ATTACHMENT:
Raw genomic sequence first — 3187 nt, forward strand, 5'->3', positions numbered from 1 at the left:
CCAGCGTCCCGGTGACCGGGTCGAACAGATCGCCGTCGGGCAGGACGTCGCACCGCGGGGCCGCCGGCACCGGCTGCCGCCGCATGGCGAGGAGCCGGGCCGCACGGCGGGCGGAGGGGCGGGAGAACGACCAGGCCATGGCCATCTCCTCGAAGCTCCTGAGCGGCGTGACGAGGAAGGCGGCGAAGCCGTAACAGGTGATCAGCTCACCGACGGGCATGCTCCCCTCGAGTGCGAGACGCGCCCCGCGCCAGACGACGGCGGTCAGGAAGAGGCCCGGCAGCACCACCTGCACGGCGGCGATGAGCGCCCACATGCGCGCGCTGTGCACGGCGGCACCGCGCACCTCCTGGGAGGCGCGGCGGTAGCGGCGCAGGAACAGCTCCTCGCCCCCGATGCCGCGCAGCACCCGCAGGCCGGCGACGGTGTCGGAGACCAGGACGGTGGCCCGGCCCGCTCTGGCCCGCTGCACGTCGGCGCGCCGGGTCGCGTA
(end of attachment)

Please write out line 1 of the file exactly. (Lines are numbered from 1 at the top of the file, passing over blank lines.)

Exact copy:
Raw genomic sequence first — 3187 nt, forward strand, 5'->3', positions numbered from 1 at the left: